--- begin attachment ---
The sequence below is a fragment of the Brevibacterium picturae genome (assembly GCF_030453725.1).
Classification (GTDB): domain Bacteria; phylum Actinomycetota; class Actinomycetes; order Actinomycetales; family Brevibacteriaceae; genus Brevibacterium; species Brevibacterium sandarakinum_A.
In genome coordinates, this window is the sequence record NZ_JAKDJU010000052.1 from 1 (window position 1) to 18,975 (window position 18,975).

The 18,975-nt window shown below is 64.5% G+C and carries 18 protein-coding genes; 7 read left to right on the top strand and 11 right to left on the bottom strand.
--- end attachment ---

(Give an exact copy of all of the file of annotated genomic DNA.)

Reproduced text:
The sequence below is a fragment of the Brevibacterium picturae genome (assembly GCF_030453725.1).
Classification (GTDB): domain Bacteria; phylum Actinomycetota; class Actinomycetes; order Actinomycetales; family Brevibacteriaceae; genus Brevibacterium; species Brevibacterium sandarakinum_A.
In genome coordinates, this window is the sequence record NZ_JAKDJU010000052.1 from 1 (window position 1) to 18,975 (window position 18,975).

The 18,975-nt window shown below is 64.5% G+C and carries 18 protein-coding genes; 7 read left to right on the top strand and 11 right to left on the bottom strand.